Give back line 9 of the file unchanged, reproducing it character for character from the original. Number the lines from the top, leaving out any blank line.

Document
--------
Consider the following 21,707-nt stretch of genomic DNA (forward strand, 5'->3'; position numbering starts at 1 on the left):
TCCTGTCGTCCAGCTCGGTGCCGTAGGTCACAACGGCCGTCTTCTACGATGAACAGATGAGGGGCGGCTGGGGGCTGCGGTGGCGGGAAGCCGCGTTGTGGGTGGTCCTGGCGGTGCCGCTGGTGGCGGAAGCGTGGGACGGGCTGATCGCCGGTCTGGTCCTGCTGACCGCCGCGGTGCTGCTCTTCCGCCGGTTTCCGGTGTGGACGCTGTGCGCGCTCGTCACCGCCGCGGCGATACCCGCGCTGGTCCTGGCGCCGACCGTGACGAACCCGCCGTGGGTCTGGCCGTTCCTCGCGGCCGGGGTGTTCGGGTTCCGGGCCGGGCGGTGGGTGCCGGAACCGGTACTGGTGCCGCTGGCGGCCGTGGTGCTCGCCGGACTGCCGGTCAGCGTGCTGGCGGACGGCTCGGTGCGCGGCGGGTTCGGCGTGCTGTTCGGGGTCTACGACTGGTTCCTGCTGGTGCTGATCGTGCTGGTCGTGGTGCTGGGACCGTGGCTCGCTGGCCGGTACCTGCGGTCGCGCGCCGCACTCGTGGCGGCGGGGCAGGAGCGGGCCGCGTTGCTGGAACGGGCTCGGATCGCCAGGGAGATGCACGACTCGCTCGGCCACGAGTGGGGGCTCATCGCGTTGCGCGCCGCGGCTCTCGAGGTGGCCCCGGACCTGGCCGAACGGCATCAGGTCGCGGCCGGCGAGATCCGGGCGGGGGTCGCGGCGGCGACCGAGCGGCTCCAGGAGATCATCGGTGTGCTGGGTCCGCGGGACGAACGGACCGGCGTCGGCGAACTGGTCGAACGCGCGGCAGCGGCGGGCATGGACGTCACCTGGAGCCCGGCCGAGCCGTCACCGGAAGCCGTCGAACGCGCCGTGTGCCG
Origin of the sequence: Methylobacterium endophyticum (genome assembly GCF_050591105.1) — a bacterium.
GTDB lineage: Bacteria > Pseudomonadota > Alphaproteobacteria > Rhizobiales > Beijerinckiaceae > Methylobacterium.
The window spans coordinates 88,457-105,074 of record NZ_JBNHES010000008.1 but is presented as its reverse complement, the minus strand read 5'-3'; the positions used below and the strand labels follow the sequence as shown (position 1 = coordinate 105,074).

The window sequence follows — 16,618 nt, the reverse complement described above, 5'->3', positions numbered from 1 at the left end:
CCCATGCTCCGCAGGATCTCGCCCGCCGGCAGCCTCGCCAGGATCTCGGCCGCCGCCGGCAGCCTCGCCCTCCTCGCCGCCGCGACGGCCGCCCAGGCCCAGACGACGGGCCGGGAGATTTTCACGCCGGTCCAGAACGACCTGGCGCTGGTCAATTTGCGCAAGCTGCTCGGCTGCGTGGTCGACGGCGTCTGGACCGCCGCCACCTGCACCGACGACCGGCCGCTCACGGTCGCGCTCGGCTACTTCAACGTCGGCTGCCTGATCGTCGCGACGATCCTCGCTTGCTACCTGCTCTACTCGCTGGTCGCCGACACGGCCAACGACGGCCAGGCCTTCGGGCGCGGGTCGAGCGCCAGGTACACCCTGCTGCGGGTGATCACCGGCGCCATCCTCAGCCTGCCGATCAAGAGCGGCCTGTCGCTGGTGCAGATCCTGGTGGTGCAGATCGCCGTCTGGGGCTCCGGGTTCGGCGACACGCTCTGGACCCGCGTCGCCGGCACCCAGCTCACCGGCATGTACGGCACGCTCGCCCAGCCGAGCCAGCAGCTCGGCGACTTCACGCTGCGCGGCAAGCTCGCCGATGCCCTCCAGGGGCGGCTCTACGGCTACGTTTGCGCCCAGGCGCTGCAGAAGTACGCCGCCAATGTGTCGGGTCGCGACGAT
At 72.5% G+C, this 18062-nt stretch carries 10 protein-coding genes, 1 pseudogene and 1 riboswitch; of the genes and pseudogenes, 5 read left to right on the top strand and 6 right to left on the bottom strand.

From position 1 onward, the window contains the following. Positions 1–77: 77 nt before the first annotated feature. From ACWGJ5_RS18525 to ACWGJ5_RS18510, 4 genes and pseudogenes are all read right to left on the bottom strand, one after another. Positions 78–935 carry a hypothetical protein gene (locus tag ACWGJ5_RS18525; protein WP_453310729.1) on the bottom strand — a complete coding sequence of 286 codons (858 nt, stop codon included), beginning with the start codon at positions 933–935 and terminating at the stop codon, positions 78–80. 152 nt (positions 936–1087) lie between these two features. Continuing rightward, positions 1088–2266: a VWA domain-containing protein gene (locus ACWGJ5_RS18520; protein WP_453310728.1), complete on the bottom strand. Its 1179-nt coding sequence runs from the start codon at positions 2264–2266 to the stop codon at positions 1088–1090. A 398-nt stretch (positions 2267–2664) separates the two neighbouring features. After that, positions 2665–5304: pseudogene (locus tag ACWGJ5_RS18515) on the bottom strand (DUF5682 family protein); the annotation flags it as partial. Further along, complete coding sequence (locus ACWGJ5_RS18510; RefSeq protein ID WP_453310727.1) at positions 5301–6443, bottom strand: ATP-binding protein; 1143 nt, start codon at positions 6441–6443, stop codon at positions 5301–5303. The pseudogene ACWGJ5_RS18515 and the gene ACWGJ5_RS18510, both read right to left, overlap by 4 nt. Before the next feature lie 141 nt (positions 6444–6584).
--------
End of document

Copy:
From position 1 onward, the window contains the following. Positions 1–77: 77 nt before the first annotated feature. From ACWGJ5_RS18525 to ACWGJ5_RS18510, 4 genes and pseudogenes are all read right to left on the bottom strand, one after another. Positions 78–935 carry a hypothetical protein gene (locus tag ACWGJ5_RS18525; protein WP_453310729.1) on the bottom strand — a complete coding sequence of 286 codons (858 nt, stop codon included), beginning with the start codon at positions 933–935 and terminating at the stop codon, positions 78–80. 152 nt (positions 936–1087) lie between these two features. Continuing rightward, positions 1088–2266: a VWA domain-containing protein gene (locus ACWGJ5_RS18520; protein WP_453310728.1), complete on the bottom strand. Its 1179-nt coding sequence runs from the start codon at positions 2264–2266 to the stop codon at positions 1088–1090. A 398-nt stretch (positions 2267–2664) separates the two neighbouring features. After that, positions 2665–5304: pseudogene (locus tag ACWGJ5_RS18515) on the bottom strand (DUF5682 family protein); the annotation flags it as partial. Further along, complete coding sequence (locus ACWGJ5_RS18510; RefSeq protein ID WP_453310727.1) at positions 5301–6443, bottom strand: ATP-binding protein; 1143 nt, start codon at positions 6441–6443, stop codon at positions 5301–5303. The pseudogene ACWGJ5_RS18515 and the gene ACWGJ5_RS18510, both read right to left, overlap by 4 nt. Before the next feature lie 141 nt (positions 6444–6584).